One principle of Evidence-Based Investing is Global Diversification.
Diversification means you don’t have all your eggs in one basket. This means owning thousands of stocks (likely in the form of mutual funds or ETFs), as opposed to owning a handful of individual stocks. Global Diversification simply means owning stocks from companies around the globe, not just companies from the United States.
In hindsight, US stocks have outperformed international stocks over the last decade. That has lead some investors to believe this will continue indefinitely, and that they should only invest in US companies. We believe this is a mistake. While US stocks outperformed international stocks over the last decade, you only need to go one decade earlier to find a period where international stocks outperformed US stocks.
In fact, in three of the last five decades, international stocks have outperformed US stocks.
The bottom line is that in any given period, US stocks can outperform international stocks and vise versa. And because we can’t predict when US or international will outperform, the appropriate strategy is to be globally diversified and own both US and international stocks in your portfolio.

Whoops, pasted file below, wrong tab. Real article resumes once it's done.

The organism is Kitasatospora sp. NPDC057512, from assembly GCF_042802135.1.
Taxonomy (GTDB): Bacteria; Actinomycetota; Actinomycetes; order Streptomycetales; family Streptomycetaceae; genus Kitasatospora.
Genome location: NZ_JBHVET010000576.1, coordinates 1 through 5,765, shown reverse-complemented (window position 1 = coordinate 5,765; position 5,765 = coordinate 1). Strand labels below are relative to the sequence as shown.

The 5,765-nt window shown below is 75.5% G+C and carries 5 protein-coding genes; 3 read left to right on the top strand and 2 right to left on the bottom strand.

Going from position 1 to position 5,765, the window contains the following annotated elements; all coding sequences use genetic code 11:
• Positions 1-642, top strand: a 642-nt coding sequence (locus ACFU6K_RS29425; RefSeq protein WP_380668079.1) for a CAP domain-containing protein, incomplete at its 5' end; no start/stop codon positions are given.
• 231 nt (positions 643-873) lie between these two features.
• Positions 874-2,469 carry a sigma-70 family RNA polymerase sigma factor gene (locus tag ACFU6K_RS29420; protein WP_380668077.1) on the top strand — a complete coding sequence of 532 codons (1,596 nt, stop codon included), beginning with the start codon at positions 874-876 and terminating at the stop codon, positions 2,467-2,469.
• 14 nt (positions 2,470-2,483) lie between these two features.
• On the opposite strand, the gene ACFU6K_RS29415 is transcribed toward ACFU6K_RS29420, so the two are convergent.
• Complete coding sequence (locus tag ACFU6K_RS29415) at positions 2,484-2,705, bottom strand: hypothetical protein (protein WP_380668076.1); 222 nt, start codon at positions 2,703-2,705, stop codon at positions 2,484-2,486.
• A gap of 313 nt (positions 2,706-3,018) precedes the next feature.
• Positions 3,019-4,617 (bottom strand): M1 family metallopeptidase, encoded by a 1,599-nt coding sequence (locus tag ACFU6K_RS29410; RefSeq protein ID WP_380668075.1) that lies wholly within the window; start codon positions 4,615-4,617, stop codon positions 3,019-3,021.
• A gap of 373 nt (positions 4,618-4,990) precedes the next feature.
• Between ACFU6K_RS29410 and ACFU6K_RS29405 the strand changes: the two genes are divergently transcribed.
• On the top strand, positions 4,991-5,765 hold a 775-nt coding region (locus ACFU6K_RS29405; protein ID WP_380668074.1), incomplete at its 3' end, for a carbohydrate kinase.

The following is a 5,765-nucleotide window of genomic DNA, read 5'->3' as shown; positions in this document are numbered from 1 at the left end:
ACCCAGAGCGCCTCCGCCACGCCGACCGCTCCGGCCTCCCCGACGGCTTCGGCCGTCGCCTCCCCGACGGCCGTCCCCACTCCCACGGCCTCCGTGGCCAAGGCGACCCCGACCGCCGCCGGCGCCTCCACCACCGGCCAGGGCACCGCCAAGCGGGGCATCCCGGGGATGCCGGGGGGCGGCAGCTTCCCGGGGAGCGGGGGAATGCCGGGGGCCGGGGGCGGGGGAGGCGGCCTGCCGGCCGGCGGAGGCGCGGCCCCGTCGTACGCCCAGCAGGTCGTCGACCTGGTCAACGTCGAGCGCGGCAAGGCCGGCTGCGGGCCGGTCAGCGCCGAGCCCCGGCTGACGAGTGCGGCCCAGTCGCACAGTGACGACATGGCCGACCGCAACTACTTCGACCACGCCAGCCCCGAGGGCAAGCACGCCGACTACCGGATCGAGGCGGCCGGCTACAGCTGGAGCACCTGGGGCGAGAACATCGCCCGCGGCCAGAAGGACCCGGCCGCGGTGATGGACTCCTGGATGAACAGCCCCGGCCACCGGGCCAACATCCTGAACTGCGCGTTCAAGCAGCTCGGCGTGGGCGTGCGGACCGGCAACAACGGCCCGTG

How much international stocks should I own?
If you’re on board with global diversification, you might be wondering what percentage of your portfolio should be international stocks. A good place to start is by looking at how much of the total stock market is made up of international stocks. As seen in the chart below, the total stocks market is split roughly 60/30/10 between US, international, and emerging market stocks. This can act as a good starting point for how to allocate your own portfolio.
If you want to find out if you have a globally diversified portfolio, consider scheduling a free Financial Pulse Assessment™. It includes an investment analysis that reviews if you have proper global diversification.
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